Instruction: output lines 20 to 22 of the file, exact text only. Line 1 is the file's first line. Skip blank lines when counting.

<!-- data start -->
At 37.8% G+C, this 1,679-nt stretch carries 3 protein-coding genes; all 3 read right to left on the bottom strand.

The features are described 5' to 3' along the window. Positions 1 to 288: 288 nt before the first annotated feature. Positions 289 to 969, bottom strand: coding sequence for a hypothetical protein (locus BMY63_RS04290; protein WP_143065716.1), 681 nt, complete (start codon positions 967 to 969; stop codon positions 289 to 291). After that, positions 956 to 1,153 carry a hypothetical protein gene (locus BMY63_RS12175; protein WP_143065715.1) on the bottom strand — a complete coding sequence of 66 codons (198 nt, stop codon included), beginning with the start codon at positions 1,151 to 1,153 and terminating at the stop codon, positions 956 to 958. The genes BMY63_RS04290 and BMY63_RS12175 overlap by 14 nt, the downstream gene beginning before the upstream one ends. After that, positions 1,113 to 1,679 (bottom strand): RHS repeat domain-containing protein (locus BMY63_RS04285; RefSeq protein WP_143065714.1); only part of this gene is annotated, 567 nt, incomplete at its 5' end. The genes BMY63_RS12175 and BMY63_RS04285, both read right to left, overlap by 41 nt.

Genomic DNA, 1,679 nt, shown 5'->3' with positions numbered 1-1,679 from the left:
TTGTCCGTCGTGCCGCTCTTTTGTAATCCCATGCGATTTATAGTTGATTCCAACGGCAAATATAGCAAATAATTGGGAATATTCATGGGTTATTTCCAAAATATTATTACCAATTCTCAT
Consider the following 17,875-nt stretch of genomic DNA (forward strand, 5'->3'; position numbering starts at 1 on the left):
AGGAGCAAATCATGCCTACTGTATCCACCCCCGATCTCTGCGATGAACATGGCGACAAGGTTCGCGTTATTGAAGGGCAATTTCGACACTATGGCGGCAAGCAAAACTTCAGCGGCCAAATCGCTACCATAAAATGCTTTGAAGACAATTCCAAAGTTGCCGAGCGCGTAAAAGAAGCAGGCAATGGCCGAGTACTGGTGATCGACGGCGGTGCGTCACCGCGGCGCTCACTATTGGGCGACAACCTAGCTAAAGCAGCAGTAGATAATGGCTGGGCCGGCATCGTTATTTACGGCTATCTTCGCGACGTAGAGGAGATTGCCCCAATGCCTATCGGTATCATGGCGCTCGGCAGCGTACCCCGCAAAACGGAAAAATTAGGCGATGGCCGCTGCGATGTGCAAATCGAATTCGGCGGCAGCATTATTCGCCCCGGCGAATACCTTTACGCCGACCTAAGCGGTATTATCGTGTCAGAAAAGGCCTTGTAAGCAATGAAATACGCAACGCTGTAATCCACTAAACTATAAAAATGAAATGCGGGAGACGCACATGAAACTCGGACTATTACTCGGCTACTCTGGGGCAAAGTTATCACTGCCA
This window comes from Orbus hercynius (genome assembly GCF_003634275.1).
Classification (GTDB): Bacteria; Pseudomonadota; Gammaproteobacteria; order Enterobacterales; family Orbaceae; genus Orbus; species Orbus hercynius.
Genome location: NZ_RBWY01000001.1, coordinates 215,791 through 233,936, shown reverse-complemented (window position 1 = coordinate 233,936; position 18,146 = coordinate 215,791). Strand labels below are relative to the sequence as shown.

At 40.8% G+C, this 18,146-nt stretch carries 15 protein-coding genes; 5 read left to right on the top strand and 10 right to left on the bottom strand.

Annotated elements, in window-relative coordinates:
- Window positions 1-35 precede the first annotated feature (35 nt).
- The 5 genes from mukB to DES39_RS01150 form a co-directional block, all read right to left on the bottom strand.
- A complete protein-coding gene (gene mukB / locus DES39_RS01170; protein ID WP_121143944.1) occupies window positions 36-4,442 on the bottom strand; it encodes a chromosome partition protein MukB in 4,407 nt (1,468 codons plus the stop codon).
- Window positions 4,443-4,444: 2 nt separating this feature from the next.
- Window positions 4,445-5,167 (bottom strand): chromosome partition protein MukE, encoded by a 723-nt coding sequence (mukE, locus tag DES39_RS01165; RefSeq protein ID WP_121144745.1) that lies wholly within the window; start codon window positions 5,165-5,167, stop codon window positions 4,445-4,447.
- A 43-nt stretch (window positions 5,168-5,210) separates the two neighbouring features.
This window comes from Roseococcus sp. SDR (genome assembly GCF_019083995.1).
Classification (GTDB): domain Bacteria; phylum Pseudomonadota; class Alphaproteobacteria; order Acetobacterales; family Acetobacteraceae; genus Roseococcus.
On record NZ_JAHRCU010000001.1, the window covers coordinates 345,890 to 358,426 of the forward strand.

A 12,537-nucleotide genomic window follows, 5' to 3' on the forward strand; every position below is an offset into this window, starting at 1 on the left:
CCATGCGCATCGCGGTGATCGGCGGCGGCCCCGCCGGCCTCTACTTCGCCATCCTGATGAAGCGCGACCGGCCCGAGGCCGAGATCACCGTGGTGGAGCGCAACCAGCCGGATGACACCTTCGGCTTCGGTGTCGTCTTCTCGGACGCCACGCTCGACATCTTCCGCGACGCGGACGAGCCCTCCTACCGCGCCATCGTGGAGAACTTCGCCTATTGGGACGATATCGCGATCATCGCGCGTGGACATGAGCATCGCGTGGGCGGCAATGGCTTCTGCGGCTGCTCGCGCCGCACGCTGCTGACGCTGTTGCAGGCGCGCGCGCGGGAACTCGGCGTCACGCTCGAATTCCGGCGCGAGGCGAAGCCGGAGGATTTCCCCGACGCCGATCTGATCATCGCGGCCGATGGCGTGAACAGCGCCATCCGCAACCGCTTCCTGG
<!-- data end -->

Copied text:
On record NZ_JAHRCU010000001.1, the window covers coordinates 345,890 to 358,426 of the forward strand.

A 12,537-nucleotide genomic window follows, 5' to 3' on the forward strand; every position below is an offset into this window, starting at 1 on the left:
CCATGCGCATCGCGGTGATCGGCGGCGGCCCCGCCGGCCTCTACTTCGCCATCCTGATGAAGCGCGACCGGCCCGAGGCCGAGATCACCGTGGTGGAGCGCAACCAGCCGGATGACACCTTCGGCTTCGGTGTCGTCTTCTCGGACGCCACGCTCGACATCTTCCGCGACGCGGACGAGCCCTCCTACCGCGCCATCGTGGAGAACTTCGCCTATTGGGACGATATCGCGATCATCGCGCGTGGACATGAGCATCGCGTGGGCGGCAATGGCTTCTGCGGCTGCTCGCGCCGCACGCTGCTGACGCTGTTGCAGGCGCGCGCGCGGGAACTCGGCGTCACGCTCGAATTCCGGCGCGAGGCGAAGCCGGAGGATTTCCCCGACGCCGATCTGATCATCGCGGCCGATGGCGTGAACAGCGCCATCCGCAACCGCTTCCTGG